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Neanderball, Week 7: Seahawks vs. Ravens (2nd Quarter)

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NFL: Baltimore Ravens at Seattle Seahawks Joe Nicholson-USA TODAY Sports

Hello everyone, and welcome back to the second installment of Week 7’s Neanderball. As with all good horror movies, we began in Part 1 with a generally upbeat experience that gave the audience a false sense of normalcy. Now is when the floorboards start creaking, the doors start slamming on their own, and the protagonists suggest splitting up to cover more ground.

All mentions of left and right are from the perspective of the Seattle Seahawks offense. The Ps and Rs in the drive headings indicate sequences of runs and passes, with commas denoting first downs. Plays in brackets were called back due to penalties, and quarterback scrambles are counted as passing plays.

Drive 3, Q2 11:06 (Seahawks 7, Ravens 6) - PRRP, PP, PPP

1st and 10. Do I have deja vu, or did the Seahawks already try this tomfoolery with Lockett in the backfield on the last drive? He runs around pre-snap like Michael Jackson with his hair on fire, his faithful shadow in the Ravens backfield does the same, and nothing of note is accomplished. Wilson throws with linebacker L.J. Fort in his face thanks to some dubious pass protection decision-making by Chris Carson, but appears to get a good throw away to DK Metcalf anyway. Unfortunately, Metcalf is being covered tightly by cornerback Marlon Humphrey, and a merely good throw was not going to be good enough. Whatever this play was meant to accomplish - I assume a jet sweep to Lockett to the right - it did not. Tear it out of the playbook, please.

1st and 10. A roughing the passer penalty on Fort gives the Hawks a do-over. Schotty lines up Chris Carson deep in the backfield and two TEs left, which in this case means Willson and, ah, Joey Hunt, our backup backup center. The Ravens think it’s a run: they line up in a 5-3 and when the ball is snapped, all eight men in the box surge forward without hesitation. It is indeed an outside zone run to the right, with Justin Britt pulling to act as lead blocker, but Ifedi manages such an insignificant push against outside linebacker Jaylon Ferguson that Britt runs into Ifedi. Inside backer Josh Bynes reacts so quickly that Iupati is left to frantically chase after him as Bynes fills the Jones-Ifedi gap, and L.J. Fort, unblocked by Britt, is about to close off the outside edge.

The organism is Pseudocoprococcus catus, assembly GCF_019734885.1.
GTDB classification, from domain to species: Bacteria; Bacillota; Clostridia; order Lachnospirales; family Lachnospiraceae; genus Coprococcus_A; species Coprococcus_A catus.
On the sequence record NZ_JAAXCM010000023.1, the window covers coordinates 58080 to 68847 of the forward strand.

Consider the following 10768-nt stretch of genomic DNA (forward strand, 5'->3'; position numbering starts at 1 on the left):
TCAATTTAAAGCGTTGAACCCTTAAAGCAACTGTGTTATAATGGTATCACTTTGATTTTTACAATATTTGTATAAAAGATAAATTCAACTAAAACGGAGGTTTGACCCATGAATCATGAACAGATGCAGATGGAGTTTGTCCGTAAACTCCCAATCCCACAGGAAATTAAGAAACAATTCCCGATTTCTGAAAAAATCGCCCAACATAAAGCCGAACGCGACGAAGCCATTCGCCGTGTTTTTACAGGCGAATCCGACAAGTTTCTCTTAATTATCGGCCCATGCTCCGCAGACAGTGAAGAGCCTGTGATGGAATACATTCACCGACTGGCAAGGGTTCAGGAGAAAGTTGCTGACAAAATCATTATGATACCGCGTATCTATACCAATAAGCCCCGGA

Carson knows a lost cause when he sees one and cuts back, taking advantage of a clear win by Jamarco Jones on his man to find daylight. Hunt’s defender manages to disengage and lay hands on Carson to keep the gain merely medium-sized.

2nd and 5. Some plays are complicated, and understanding them is like reconstructing a crime scene. Some are not, and reconstructing them is as simple as watching Ifedi fail to hold his block against outside linebacker Tyus Bowser, who brings down Carson for a gain of a yard. I’m too disgusted to even manage a Super Mario pun.

3rd and 4. The Ravens bring four and Ifedi struggles against outside linebacker Matthew Judon’s speed rush, but the rest of the pocket is sufficiently clean that Wilson has no trouble stepping up and out of trouble. Malik Turner immediately comes open over the middle, but in one of those quirks of football geometry, the shuffling of the very large linemen in front of Wilson closes the throwing lane, i.e. he’s too short to see that Turner is open. Wilson scrambles for a better view, Turner scrambles too, and the Ravens defensive backs take far too long to realize that Turner is wide open.

1st and 10. It’s once more first and ten, baby, the down and distance when all sins are washed away and anything is possible. The Ravens bring six on a delayed blitz, but the sixth rusher gets lost in traffic and never makes it anywhere close to Wilson, who sends a beautiful ball soaring toward David Moore, who’s double-covered in the end zone. It doesn’t seem like an easy catch, but it nonetheless looked catchable. It’s hard to look at a pass like that and not dream on what might have been, knowing how the game ended up going later.

2nd and 10. Seattle sends four receivers out wide to give the whole “downfield pass” business another try, and the Ravens look to make us pay by blitzing six. Every part of the Ravens plan fails: each of the six blockers (including Carson) win their blocks, Wilson throws an accurate, lightning quick pass, and David Moore runs a sharp route before embarrassing cornerback Brandon Carr with a display of post-catch agility that picks up a first down. More of that, please.

1st and 10. The Ravens send the Seahawks a cease and desist letter with respect to passing the football in the form of an ungodly seven-man blitz, made even more complex by appearing to rush eight, and at the last moment dropping one man into coverage. Defensive end Chris Wormley beats Jones cleanly and inside linebacker Bynes does the same to Jacob Hollister, but the real crisis is caused by inside linebacker Fort beating Carson. Wilson gets the ball away to Lockett in the end zone, but the throw is just a little long. Some plays are just born under a bad sign.